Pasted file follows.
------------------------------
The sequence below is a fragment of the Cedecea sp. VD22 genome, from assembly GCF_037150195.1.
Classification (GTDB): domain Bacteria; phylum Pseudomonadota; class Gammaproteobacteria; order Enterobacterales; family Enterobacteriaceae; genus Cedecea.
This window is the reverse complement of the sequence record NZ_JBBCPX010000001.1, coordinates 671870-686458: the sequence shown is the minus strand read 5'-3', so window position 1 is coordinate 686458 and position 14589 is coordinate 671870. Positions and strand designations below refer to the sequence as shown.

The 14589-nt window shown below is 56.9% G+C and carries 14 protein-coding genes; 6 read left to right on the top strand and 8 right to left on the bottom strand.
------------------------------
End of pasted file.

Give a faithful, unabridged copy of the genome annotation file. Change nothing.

The sequence below is a fragment of the Cedecea sp. VD22 genome, from assembly GCF_037150195.1.
Classification (GTDB): domain Bacteria; phylum Pseudomonadota; class Gammaproteobacteria; order Enterobacterales; family Enterobacteriaceae; genus Cedecea.
This window is the reverse complement of the sequence record NZ_JBBCPX010000001.1, coordinates 671870-686458: the sequence shown is the minus strand read 5'-3', so window position 1 is coordinate 686458 and position 14589 is coordinate 671870. Positions and strand designations below refer to the sequence as shown.

The 14589-nt window shown below is 56.9% G+C and carries 14 protein-coding genes; 6 read left to right on the top strand and 8 right to left on the bottom strand.